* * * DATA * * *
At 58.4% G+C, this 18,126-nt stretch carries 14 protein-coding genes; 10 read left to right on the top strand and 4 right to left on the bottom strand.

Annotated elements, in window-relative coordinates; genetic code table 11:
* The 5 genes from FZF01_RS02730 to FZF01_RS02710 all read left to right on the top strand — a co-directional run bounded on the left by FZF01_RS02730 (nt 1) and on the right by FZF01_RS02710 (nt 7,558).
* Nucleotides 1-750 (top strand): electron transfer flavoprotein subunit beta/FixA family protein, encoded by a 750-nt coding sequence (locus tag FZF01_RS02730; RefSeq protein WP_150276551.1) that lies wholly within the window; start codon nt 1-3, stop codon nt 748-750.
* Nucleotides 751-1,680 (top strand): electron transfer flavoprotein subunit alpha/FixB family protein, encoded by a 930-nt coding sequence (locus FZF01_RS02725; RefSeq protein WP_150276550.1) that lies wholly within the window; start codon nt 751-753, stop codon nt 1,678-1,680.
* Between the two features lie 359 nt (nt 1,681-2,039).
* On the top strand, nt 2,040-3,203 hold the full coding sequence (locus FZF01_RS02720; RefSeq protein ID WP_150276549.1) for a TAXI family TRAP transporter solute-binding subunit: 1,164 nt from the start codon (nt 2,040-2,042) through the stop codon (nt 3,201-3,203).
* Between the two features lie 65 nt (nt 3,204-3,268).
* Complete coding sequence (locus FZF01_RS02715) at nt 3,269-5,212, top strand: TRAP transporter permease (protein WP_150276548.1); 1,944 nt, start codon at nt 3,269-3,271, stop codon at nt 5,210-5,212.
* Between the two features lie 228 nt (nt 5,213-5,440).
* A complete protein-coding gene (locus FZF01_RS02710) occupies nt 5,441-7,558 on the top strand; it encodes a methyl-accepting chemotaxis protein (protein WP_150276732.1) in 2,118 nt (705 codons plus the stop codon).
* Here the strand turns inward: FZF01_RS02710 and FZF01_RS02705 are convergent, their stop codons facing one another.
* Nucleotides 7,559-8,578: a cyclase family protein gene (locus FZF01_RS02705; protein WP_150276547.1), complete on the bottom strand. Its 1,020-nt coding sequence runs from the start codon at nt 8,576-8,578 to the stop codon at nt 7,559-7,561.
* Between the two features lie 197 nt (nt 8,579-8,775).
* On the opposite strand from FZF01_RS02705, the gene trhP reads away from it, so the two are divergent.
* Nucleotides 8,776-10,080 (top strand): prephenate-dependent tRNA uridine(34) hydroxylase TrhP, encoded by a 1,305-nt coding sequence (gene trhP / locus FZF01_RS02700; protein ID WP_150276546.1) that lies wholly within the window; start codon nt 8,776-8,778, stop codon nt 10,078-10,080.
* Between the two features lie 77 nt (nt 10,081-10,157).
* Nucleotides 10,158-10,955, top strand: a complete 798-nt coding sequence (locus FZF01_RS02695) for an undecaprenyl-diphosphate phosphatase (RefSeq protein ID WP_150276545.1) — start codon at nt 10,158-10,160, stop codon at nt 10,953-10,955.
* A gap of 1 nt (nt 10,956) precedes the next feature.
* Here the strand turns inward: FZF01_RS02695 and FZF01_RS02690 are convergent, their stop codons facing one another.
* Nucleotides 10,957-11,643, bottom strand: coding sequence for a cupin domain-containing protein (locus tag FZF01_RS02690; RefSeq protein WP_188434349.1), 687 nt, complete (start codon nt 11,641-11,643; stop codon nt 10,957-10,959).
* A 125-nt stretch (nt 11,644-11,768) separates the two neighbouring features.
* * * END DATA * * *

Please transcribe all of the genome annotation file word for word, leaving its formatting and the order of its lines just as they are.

At 58.4% G+C, this 18,126-nt stretch carries 14 protein-coding genes; 10 read left to right on the top strand and 4 right to left on the bottom strand.

Annotated elements, in window-relative coordinates; genetic code table 11:
* The 5 genes from FZF01_RS02730 to FZF01_RS02710 all read left to right on the top strand — a co-directional run bounded on the left by FZF01_RS02730 (nt 1) and on the right by FZF01_RS02710 (nt 7,558).
* Nucleotides 1-750 (top strand): electron transfer flavoprotein subunit beta/FixA family protein, encoded by a 750-nt coding sequence (locus tag FZF01_RS02730; RefSeq protein WP_150276551.1) that lies wholly within the window; start codon nt 1-3, stop codon nt 748-750.
* Nucleotides 751-1,680 (top strand): electron transfer flavoprotein subunit alpha/FixB family protein, encoded by a 930-nt coding sequence (locus FZF01_RS02725; RefSeq protein WP_150276550.1) that lies wholly within the window; start codon nt 751-753, stop codon nt 1,678-1,680.
* Between the two features lie 359 nt (nt 1,681-2,039).
* On the top strand, nt 2,040-3,203 hold the full coding sequence (locus FZF01_RS02720; RefSeq protein ID WP_150276549.1) for a TAXI family TRAP transporter solute-binding subunit: 1,164 nt from the start codon (nt 2,040-2,042) through the stop codon (nt 3,201-3,203).
* Between the two features lie 65 nt (nt 3,204-3,268).
* Complete coding sequence (locus FZF01_RS02715) at nt 3,269-5,212, top strand: TRAP transporter permease (protein WP_150276548.1); 1,944 nt, start codon at nt 3,269-3,271, stop codon at nt 5,210-5,212.
* Between the two features lie 228 nt (nt 5,213-5,440).
* A complete protein-coding gene (locus FZF01_RS02710) occupies nt 5,441-7,558 on the top strand; it encodes a methyl-accepting chemotaxis protein (protein WP_150276732.1) in 2,118 nt (705 codons plus the stop codon).
* Here the strand turns inward: FZF01_RS02710 and FZF01_RS02705 are convergent, their stop codons facing one another.
* Nucleotides 7,559-8,578: a cyclase family protein gene (locus FZF01_RS02705; protein WP_150276547.1), complete on the bottom strand. Its 1,020-nt coding sequence runs from the start codon at nt 8,576-8,578 to the stop codon at nt 7,559-7,561.
* Between the two features lie 197 nt (nt 8,579-8,775).
* On the opposite strand from FZF01_RS02705, the gene trhP reads away from it, so the two are divergent.
* Nucleotides 8,776-10,080 (top strand): prephenate-dependent tRNA uridine(34) hydroxylase TrhP, encoded by a 1,305-nt coding sequence (gene trhP / locus FZF01_RS02700; protein ID WP_150276546.1) that lies wholly within the window; start codon nt 8,776-8,778, stop codon nt 10,078-10,080.
* Between the two features lie 77 nt (nt 10,081-10,157).
* Nucleotides 10,158-10,955, top strand: a complete 798-nt coding sequence (locus FZF01_RS02695) for an undecaprenyl-diphosphate phosphatase (RefSeq protein ID WP_150276545.1) — start codon at nt 10,158-10,160, stop codon at nt 10,953-10,955.
* A gap of 1 nt (nt 10,956) precedes the next feature.
* Here the strand turns inward: FZF01_RS02695 and FZF01_RS02690 are convergent, their stop codons facing one another.
* Nucleotides 10,957-11,643, bottom strand: coding sequence for a cupin domain-containing protein (locus tag FZF01_RS02690; RefSeq protein WP_188434349.1), 687 nt, complete (start codon nt 11,641-11,643; stop codon nt 10,957-10,959).
* A 125-nt stretch (nt 11,644-11,768) separates the two neighbouring features.